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ROOTS IN STRATACELL

JOHN ATKINS | DIRECTOR, TREEOLOGY

An Evaluation of Root Growth Patterns

In December 2015, two Hills Weeping Figs (Ficus microcarpa var. ‘Hillii’) were excavated to evaluate
In December 2015, two Hills Weeping Figs
(Ficus microcarpa var. ‘Hillii’) were excavated
to evaluate the root growth patterns in Citygreen’s
Stratacell systems. This report documents the
patterns of root growth and states key findings
on the Stratacell system.

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This report documents the patterns of root growth and states key findings on the Stratacell system.

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Contents

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Key Findings

Outline

Location of Trees

Site Conditions

Soil Profile

Tree Health

Visual inspection data

Chlorophyll Fluorescence values (CF)

Construction method (2011)

Excavation Method (2015)

Observations

Discussion

Conclusions

Appendix 1

Appendix 2

References

About the Author

Conclusions Appendix 1 Appendix 2 References About the Author Roots in Stratacell | © Citygreen 2016

Roots in Stratacell | © Citygreen 2016

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Key Findings

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Starting with a well grown nursery tree with an evenly distributed and well colonized rootball is a great start to the establishment of landscape trees. The use of trees produced that conform to NATSPEC is recommended.

The use of the Root Director barrier, Filtergrid membrane and coarse gravel established a zone almost completely free of surface roots. The use of this system is likely to significantly minimise the damage to paved surfaces about landscape trees.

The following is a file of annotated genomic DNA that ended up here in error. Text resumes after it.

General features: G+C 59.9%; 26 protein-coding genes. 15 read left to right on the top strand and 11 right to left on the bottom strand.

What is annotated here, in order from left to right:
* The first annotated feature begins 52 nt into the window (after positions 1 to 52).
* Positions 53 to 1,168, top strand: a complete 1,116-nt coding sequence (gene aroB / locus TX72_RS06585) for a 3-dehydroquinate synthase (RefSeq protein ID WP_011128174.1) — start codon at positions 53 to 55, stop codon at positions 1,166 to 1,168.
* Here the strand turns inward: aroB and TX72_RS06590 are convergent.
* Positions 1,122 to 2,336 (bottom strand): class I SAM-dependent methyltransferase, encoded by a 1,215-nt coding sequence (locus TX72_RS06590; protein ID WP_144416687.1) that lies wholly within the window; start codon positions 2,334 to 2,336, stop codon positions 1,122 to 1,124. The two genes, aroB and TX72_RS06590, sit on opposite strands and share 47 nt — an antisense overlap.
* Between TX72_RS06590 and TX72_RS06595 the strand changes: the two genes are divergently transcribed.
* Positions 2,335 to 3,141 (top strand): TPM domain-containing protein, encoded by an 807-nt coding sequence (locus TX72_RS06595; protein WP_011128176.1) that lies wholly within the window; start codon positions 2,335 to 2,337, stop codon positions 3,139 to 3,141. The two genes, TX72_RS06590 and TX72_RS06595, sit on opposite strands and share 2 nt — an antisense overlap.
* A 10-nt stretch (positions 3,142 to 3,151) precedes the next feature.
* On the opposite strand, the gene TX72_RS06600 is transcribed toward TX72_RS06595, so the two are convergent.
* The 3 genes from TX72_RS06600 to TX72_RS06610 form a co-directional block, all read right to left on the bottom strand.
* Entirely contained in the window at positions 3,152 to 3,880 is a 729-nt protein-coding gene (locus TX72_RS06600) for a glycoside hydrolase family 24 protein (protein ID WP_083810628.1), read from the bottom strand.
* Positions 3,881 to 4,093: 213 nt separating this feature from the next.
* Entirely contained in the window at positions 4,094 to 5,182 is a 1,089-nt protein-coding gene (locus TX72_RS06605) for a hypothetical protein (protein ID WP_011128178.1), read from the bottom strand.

Increasing the gaseous exchange potential at lower depths within the tree planting vault increased root colonization and proliferation. The use of RootRain piping, a sandy loam soil mix encouraged root development to lower depths in the tree vault system.

To increase the colonization of tree planting vaults using the Stratacell system, installing RootRain piping throughout the vault and at varying levels is likely to achieve greater occupancy. If the aeration system is combined with irrigation that pulses water through more of the tree vault, especially during dry periods, occupancy levels are likely to be increased.

The Stratacell system was shown repeatedly to permit root spread in a lateral and vertical manner within the tree vault. The Stratacell formation provided adequate space for root development and possibly encouraged lateral spread of roots along the top surface of each layer.

The strong correlation of root growth on the upper side of the RootRain piping indicates that this zone provides optimal conditions for root growth. It is likely a combination of good aeration and the water available is the major cause.

Significant root spread and depth was achieved in only 4 years of growth through the use of the Stratacell tree planting system.

Overall tree health was not impeded by the use of the Stratacell system and generally the trees health was found to be excellent.

The stability of trees to storm damage and wind throw resistance are likely to be improved when trees are planted in Stratacell systems of tree vaults due to the development of deeper roots.

systems of tree vaults due to the development of deeper roots. www.citygreen.com Roots in Stratacell |

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Roots in Stratacell | © Citygreen 2016

systems of tree vaults due to the development of deeper roots. www.citygreen.com Roots in Stratacell |

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Stratacell” by John Atkins.

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by John Atkins. http://info.citygreen.com/roots-in-stratacell 4 Roots in Stratacell | © Citygreen 2016 www.citygreen.com

Roots in Stratacell | © Citygreen 2016

by John Atkins. http://info.citygreen.com/roots-in-stratacell 4 Roots in Stratacell | © Citygreen 2016 www.citygreen.com

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